A friend's note about Niko Tinbergen and the herring gull chicks - who was gulled, exactly?
Recently, in the "stuff we know that just ain't so" files, I referenced Niko Tinbergen's Nobel Prize for supposed discoveries about herring gull chicks - a discovery that turned to ashes. A friend writes to say:
I remember going to Niko Tinbergen's Nobel Prize party in the Oxford University Zoology Department many years ago. I believe he shared the prize with a couple of other guys - and it was the Nobel for Medicine, of all things.The Peppered Moth? Oh, you mean The Peppered Myth.
Of course Tinbergen and the his co-laureates were all animal behaviorists, and there was an undercurrent at the party that found the committee's decision rather strange to say the least. Also, I seem to remember being told at the party that his brother had got the Nobel for economics. However, I could never really understand what Niko Tinbergen had done to get the prize.
One thing that was significant was that he was very handy with a movie camera, and I think that had a lot to do with his success. There was not much scientific content that consisted of moving pictures in those days, and he was able to vigorously market himself as a result. If my addled brain serves me right, I also think that Tinbergen did the movies of the Peppered Moths for Bernard Kettlewell.
Unfortunately, I still can't make out what this red dot stuff means. The only conclusion I can draw is that Herring Gull chicks never ate until they had something red to peck at.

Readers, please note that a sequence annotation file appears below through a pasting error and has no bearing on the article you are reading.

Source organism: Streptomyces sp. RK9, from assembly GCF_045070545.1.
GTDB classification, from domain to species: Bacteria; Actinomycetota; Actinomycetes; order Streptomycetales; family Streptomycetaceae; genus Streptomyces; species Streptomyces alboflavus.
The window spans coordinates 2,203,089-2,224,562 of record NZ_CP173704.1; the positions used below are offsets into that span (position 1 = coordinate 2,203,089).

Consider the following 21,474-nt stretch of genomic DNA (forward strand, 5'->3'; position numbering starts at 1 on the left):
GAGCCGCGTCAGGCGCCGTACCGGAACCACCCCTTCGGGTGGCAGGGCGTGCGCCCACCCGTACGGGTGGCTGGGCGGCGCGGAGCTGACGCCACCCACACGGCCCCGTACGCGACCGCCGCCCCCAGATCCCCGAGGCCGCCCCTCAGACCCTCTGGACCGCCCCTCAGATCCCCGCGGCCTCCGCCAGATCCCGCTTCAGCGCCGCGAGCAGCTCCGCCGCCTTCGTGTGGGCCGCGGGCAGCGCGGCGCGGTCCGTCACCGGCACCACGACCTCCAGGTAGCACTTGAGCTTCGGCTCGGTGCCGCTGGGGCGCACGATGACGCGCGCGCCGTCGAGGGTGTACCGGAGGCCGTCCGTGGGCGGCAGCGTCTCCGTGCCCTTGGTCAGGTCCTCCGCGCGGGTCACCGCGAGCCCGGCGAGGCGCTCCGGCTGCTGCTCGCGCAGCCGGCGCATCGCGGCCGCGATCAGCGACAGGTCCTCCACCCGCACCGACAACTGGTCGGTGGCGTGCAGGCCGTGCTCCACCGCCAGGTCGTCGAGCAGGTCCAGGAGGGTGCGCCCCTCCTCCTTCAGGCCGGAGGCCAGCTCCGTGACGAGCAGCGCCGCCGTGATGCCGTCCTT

Basically, gentle readers, if you took Biology 101, with 600 other people and sat in a lecture room listening to someone drone about either the peppered myth or the herring gull chick, I suggest you take the following approach to what you learned:
The story is not important for its truth status. It is important for the moral lesson it is supposed to teach. In other words, it has the same basic value as Cinderella and Snow White. The basic message of Cinderella is "Being nice pays off." The basic message of Snow White is "Most people mean well, but some people really are out to get you" - both are useful lessons for the workplace, I would say.
Now, what is the basic lesson of some of these evolution tales? That change in life forms over time happens without design? And what if - unlike the basic lessons of the fairy tales - that is simply incorrect?
Find out why there is an intelligent design controversy:
Labels: Niko Tinbergen; Nobel Prize